4 Cyclical Stock Sectors to Watch in a Growing Economy

Automobiles, retail, and hospitality sectors are cyclical stock sectors. They have notorious bright performances on the economic upswing.

The stock price growth for Ford was huge from around $2 up to over $12. It is a significant rebound. From 2010-2020, Walmart, the retail giant’s dividend yield increased to 1.6% and the overall stock price rose by 200% .

These primary industrial sectors show good results during the growth phase with significant industry profitability and reasonable returns for investors.

Economic cycle to study up and down on stock market, booming or recession, business cycle for marketing, statistic or data analysis concept, businessman with magnifier on economic cycle diagram.
Economic cycle to study up and down on stock market, booming or recession, business cycle for marketing, statistic or data analysis concept, businessman with magnifier on economic cycle diagram.


Analyzing U.S. automobile sales from 2010 to 2020, one can see a boom following the recession that closely aligns with peaks in consumer confidence . For example, after the deep downturn in 2009, U.S. car sales rebounded from 10.4 million units to almost 17 million by 2016 . Returning sales figures were not merely a sign of the recovering economy but a signal of greater optimism. Therefore, investors engaged with the sector during the economic recovery could achieve substantial results. This group can include those who entered the market when the economic signs were already in the positive dynamics to witness the return in the years to follow. In the specific case of automobile sales and recovery after the recession, the average annual returns on investors spanning a few years of sector recovery exceeded 15%.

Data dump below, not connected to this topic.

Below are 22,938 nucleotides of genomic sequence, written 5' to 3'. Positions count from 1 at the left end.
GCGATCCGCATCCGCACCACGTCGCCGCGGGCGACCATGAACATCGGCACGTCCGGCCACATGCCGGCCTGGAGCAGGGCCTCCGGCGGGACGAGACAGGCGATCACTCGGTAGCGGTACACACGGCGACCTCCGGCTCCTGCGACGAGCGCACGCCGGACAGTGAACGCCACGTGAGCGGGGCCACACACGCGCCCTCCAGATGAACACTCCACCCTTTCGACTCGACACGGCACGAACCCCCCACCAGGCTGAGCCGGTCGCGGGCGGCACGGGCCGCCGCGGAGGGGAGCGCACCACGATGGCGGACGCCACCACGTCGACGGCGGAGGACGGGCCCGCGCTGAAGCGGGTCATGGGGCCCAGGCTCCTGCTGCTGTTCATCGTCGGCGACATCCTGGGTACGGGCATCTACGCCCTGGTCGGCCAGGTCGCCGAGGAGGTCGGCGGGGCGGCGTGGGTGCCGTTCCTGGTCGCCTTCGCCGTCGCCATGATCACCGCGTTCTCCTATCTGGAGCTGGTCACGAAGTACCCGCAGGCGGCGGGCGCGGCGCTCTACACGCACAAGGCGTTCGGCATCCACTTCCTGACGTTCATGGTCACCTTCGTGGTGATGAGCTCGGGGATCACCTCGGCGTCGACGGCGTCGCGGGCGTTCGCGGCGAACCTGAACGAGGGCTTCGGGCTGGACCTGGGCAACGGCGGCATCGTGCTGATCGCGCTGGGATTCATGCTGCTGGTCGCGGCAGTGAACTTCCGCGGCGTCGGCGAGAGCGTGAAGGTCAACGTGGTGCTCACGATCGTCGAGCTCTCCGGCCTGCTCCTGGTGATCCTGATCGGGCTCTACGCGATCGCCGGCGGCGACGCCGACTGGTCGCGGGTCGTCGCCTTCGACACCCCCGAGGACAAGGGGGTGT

History also seems to suggest a vivid example of a similar scheme. Having a look at the largest automobile companies such as General Motors and Ford, the same cyclical pattern of extreme price drop followed by rebound can be noticed. Ford’s stock, for example, increased from about $2 in 2009 to $15.17 in 201

Willie Buffet, one of the most famous investors, has always been a proponent of cyclical stocks, automobile sector among them, saying “Be fearful when others are greedy, and greedy when others are fearful.” The period of economic boom is excellent for investment; however, most non-cyclical stocks grow relatively modestly given the overall positive dynamics in the economy. To illustrate, let us look at the S&P 500 Automobiles Industry Index, which measures publicly traded automobile companies in the U.S. During the rebound from 2010 to 2015, this index achieved a cumulative return of about 180%, including dividends . To put this number in perspective, let a modern investor allocate $10,000 to the automobile sector at the beginning of 2010. By the end of 2015, the investment will have grown to almost $28,000 assuming reinvestment of dividends. This is in striking contrast to the products of non-cyclical companies that generally grow less quickly, although are more even in their patterns of increasing.

Luxury Goods